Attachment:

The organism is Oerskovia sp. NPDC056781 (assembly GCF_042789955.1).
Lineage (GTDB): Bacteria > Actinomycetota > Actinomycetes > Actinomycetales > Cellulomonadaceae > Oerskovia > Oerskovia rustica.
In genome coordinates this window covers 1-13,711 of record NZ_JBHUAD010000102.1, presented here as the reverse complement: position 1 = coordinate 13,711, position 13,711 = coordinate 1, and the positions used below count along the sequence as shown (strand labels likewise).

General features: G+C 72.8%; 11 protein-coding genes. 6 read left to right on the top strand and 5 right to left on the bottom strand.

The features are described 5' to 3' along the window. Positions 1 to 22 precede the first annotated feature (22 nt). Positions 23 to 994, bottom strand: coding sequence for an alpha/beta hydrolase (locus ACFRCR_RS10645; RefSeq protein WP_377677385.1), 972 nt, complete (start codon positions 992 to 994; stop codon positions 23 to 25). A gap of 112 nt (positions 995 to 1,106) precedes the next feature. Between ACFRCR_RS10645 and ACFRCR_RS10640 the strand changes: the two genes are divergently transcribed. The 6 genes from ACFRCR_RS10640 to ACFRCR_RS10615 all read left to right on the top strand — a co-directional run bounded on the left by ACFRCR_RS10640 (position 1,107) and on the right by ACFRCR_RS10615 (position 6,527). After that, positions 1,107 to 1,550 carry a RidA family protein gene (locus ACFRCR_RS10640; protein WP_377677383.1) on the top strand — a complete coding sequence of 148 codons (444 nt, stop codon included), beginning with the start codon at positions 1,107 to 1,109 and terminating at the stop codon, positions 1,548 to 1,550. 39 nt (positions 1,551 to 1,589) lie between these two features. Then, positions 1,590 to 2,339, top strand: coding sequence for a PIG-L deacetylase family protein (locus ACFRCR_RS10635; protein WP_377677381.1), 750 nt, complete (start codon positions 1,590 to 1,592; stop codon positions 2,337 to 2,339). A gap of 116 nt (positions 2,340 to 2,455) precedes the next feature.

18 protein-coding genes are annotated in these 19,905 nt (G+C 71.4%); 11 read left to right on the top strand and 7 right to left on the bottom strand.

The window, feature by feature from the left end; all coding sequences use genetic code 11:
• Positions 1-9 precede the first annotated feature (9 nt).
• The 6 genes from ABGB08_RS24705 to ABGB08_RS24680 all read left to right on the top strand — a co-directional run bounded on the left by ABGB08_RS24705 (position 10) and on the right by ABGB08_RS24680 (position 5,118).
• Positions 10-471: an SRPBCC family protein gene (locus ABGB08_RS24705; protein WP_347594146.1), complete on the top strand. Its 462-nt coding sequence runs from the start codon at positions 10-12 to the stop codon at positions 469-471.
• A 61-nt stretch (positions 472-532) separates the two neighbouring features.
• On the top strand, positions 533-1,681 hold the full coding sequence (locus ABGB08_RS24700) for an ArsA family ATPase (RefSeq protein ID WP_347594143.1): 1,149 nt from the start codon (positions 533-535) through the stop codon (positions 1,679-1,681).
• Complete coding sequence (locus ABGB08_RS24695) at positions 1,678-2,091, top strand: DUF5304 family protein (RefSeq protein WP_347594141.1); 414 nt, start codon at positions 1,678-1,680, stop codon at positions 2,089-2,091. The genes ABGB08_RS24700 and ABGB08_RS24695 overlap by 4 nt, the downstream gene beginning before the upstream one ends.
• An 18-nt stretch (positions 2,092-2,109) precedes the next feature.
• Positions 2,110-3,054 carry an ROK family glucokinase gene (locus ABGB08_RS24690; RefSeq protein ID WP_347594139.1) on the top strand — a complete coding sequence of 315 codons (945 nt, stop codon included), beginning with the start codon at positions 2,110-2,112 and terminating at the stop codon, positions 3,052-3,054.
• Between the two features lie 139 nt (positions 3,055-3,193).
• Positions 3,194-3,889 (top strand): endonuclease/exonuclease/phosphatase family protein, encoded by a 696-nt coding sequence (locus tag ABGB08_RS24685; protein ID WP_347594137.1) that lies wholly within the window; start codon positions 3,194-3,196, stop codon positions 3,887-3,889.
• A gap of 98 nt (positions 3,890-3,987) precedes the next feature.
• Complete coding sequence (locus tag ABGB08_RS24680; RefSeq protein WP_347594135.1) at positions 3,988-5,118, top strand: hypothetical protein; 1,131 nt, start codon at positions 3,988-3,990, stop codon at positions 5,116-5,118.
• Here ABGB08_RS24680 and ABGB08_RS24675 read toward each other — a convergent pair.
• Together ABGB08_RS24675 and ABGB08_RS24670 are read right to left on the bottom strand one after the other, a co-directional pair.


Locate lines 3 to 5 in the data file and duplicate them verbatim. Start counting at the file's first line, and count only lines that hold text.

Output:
In genome coordinates this window covers 1-13,711 of record NZ_JBHUAD010000102.1, presented here as the reverse complement: position 1 = coordinate 13,711, position 13,711 = coordinate 1, and the positions used below count along the sequence as shown (strand labels likewise).

General features: G+C 72.8%; 11 protein-coding genes. 6 read left to right on the top strand and 5 right to left on the bottom strand.

The features are described 5' to 3' along the window. Positions 1 to 22 precede the first annotated feature (22 nt). Positions 23 to 994, bottom strand: coding sequence for an alpha/beta hydrolase (locus ACFRCR_RS10645; RefSeq protein WP_377677385.1), 972 nt, complete (start codon positions 992 to 994; stop codon positions 23 to 25). A gap of 112 nt (positions 995 to 1,106) precedes the next feature. Between ACFRCR_RS10645 and ACFRCR_RS10640 the strand changes: the two genes are divergently transcribed. The 6 genes from ACFRCR_RS10640 to ACFRCR_RS10615 all read left to right on the top strand — a co-directional run bounded on the left by ACFRCR_RS10640 (position 1,107) and on the right by ACFRCR_RS10615 (position 6,527). After that, positions 1,107 to 1,550 carry a RidA family protein gene (locus ACFRCR_RS10640; protein WP_377677383.1) on the top strand — a complete coding sequence of 148 codons (444 nt, stop codon included), beginning with the start codon at positions 1,107 to 1,109 and terminating at the stop codon, positions 1,548 to 1,550. 39 nt (positions 1,551 to 1,589) lie between these two features. Then, positions 1,590 to 2,339, top strand: coding sequence for a PIG-L deacetylase family protein (locus ACFRCR_RS10635; protein WP_377677381.1), 750 nt, complete (start codon positions 1,590 to 1,592; stop codon positions 2,337 to 2,339). A gap of 116 nt (positions 2,340 to 2,455) precedes the next feature.